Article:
And we are off to the village! To find our second heroine, Nithya Menon. And another hero, Upendra. Allu Arjun ends up captured by the village goon Upendra who is holding on to the land. But after saving his life, he is offered both the land and his sister, Nithya Menon. With Samantha and Prasad held captive in the same house to ensure he goes along. Nithya cheerfully agrees, and then reveals that she is counting on the marriage failing, which will give her an excuse to cry and cry and request marriage to the one she really loves. Allu Arjun is now trapped, he has to marry Nithya in order to clear his father’s debts, but he still loves Samantha. And if he insults Upendra by refusing Nithya, he will be killed. He decides to send false information to Upendra’s enemies, allowing Nithya to escape with the man she really loves and solving all their problems. Only for it to come out that Allu Arjun set up the attack, both sides turn on him just as his mother and sister-in-law arrive for the wedding, at which point Nithya recognizes them and realizes Allu Arjun’s father died saving her life, dragging her away from being run over by a truck. All is happy, Allu Arjun and Prakash’s philosophy of doing good whenever possible has reaped rewards, the land sale is resolved, Samantha and Allu Arjun can be married, and so can Nithya and the mans he loves.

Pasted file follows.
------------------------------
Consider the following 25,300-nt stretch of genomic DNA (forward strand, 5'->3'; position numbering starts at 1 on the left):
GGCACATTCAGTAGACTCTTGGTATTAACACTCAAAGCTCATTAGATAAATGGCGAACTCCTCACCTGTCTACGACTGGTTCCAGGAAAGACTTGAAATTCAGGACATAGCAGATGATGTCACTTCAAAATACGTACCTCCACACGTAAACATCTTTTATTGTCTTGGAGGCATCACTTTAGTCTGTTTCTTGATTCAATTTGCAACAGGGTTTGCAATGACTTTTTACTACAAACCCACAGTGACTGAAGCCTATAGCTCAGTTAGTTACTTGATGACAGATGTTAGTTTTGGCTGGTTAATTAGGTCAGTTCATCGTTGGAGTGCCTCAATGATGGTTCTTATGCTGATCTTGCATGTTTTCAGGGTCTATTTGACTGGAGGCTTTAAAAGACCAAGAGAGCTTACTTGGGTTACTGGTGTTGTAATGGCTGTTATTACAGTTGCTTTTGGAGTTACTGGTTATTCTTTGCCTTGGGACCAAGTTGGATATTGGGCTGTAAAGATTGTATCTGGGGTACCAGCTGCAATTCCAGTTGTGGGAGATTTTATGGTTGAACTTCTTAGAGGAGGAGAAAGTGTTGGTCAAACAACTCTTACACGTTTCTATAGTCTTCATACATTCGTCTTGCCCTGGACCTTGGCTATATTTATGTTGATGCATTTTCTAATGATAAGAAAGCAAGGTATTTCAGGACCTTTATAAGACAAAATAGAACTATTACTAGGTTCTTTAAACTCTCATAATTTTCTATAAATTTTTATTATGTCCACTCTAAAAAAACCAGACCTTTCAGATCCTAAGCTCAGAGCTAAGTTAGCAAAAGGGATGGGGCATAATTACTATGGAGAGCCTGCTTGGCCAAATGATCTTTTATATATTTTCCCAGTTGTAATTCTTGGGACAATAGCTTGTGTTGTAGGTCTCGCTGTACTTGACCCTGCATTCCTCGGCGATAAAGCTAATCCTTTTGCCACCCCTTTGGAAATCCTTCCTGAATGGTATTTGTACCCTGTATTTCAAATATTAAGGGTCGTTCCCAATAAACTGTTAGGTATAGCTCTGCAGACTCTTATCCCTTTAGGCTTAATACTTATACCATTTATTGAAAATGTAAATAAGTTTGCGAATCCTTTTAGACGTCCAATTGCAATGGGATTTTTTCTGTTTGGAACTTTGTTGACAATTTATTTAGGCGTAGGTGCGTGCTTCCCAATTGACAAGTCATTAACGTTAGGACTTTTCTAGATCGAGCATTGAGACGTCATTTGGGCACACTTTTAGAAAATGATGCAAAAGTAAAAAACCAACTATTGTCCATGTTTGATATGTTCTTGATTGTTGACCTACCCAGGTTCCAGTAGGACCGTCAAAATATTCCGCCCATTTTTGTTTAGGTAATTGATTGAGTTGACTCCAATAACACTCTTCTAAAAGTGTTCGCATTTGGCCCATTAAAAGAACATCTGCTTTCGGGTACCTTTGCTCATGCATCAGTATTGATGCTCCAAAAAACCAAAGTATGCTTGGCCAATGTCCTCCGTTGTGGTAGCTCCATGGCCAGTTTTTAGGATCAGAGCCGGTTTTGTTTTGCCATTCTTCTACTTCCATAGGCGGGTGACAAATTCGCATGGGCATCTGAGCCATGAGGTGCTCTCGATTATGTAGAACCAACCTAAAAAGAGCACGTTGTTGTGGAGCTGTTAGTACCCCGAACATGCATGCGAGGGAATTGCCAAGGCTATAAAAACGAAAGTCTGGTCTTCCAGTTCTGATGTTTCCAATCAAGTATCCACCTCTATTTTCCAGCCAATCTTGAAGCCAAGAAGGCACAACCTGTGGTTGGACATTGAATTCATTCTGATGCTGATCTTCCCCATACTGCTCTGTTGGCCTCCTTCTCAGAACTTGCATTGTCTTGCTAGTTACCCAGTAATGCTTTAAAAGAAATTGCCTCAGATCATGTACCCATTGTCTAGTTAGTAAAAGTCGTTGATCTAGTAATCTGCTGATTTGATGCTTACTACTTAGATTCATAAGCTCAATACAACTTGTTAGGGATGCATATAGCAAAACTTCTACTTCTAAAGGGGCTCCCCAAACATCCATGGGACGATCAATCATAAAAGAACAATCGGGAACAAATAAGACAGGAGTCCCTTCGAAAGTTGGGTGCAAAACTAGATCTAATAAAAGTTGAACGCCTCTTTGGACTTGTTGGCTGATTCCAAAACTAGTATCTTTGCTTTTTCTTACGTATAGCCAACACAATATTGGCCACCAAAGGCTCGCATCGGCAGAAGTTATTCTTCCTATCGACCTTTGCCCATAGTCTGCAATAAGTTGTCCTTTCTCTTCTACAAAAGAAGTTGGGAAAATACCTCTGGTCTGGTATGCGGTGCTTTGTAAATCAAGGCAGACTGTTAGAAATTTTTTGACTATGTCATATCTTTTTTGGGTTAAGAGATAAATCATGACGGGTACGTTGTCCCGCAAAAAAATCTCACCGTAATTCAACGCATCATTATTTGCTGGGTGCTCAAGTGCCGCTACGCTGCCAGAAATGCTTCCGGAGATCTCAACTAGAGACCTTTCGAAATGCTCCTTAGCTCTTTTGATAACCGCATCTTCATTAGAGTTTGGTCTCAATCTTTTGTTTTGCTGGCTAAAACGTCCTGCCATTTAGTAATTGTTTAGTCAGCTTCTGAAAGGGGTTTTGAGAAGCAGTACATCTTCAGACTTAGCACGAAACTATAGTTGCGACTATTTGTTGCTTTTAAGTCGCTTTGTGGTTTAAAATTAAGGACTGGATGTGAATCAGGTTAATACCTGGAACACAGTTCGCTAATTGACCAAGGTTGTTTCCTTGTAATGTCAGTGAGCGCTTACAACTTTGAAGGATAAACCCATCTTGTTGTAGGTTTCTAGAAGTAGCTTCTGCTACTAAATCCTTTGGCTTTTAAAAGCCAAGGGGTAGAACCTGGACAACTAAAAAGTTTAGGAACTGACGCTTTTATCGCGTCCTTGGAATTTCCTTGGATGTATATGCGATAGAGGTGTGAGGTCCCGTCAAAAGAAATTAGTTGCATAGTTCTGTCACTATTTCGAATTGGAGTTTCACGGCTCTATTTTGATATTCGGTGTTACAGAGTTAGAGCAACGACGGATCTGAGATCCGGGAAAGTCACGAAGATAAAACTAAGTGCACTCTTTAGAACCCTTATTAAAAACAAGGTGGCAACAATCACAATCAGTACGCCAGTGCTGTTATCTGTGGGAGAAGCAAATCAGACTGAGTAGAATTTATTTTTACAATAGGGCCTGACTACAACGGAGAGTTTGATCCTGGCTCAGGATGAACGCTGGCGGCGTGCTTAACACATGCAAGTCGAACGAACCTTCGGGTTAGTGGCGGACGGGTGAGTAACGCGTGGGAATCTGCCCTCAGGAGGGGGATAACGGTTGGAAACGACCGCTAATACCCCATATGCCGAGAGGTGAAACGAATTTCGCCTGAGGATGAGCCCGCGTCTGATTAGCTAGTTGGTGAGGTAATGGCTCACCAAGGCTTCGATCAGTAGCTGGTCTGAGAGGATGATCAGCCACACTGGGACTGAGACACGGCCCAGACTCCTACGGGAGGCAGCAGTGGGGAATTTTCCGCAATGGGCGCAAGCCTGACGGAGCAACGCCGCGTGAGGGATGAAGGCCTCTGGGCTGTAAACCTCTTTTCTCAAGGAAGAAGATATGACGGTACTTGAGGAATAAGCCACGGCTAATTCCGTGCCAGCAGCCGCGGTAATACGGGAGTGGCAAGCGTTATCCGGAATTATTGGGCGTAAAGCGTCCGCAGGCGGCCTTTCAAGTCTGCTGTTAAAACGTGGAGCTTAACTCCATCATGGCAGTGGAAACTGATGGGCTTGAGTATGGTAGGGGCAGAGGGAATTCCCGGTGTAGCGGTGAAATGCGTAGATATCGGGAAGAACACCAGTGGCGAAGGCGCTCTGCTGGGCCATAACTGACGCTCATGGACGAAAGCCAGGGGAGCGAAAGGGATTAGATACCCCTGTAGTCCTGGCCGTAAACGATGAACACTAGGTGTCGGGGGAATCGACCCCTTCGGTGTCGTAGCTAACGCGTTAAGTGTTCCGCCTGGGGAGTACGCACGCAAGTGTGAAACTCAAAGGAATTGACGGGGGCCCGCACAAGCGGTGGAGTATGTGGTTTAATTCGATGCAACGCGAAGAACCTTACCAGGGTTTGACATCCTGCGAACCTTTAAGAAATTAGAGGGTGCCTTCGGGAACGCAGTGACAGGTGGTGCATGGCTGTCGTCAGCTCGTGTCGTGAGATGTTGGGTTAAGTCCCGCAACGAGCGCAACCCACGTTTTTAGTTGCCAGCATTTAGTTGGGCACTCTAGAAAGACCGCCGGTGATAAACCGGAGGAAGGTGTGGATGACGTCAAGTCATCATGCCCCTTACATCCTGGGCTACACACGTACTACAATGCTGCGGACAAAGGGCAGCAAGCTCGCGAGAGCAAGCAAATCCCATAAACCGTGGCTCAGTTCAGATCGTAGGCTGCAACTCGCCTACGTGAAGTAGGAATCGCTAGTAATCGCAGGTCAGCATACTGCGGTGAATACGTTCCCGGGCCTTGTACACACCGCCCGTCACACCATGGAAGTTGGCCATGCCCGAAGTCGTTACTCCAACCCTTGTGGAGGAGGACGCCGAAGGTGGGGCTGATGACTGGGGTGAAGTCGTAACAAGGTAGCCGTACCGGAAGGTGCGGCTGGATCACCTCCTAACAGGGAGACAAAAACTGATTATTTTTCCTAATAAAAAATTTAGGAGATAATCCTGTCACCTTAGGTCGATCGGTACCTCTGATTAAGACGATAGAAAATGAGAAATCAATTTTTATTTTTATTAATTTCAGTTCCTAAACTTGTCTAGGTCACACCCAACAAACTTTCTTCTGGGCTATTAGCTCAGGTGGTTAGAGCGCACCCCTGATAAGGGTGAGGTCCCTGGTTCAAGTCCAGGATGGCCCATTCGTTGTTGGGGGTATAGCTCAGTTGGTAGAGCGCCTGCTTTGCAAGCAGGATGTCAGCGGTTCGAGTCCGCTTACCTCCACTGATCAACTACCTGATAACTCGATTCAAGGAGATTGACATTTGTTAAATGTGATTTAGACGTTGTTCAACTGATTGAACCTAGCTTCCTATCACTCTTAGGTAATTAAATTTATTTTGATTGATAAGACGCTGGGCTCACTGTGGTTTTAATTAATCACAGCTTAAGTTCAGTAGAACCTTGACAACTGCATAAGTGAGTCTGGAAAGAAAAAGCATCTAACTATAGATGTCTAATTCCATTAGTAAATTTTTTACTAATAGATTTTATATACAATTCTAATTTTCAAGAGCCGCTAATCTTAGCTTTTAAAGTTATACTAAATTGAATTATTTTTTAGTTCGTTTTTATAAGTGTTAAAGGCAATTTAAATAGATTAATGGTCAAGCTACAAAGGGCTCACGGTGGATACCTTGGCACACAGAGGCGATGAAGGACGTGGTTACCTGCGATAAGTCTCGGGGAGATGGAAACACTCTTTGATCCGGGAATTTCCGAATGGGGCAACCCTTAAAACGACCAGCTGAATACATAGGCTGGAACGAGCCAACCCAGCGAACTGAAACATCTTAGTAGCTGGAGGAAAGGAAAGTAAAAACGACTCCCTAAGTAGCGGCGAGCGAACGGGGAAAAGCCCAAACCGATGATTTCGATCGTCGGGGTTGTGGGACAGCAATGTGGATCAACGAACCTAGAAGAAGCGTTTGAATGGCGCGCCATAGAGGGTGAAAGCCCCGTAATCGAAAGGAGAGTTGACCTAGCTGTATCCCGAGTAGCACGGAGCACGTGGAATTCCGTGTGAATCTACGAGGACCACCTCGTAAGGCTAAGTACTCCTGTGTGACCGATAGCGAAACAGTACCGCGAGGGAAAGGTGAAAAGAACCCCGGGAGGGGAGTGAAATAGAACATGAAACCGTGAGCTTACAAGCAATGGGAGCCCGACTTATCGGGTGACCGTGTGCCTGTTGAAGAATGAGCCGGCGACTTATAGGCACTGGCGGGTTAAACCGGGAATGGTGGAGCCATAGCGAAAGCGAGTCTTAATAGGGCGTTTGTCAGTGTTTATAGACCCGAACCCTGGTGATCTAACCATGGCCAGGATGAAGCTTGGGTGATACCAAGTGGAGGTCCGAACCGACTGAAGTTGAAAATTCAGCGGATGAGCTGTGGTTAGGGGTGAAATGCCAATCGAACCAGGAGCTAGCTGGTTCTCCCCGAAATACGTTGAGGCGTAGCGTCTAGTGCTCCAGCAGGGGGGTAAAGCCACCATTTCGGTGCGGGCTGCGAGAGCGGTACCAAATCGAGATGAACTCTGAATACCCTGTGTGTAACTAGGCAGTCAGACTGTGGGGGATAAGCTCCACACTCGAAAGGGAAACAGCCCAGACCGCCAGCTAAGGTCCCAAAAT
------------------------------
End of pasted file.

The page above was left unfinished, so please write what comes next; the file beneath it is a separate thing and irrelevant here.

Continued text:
Like I said, it’s a classic Telugu plot. Noble father, troubled young man who rises to the occasion, city beginning and village ending, and so on and so on. But the hero in the middle is not quite taking it seriously, not in the same way they usually do. Which makes it possible for the audience to not take it quite as seriously as they usually would.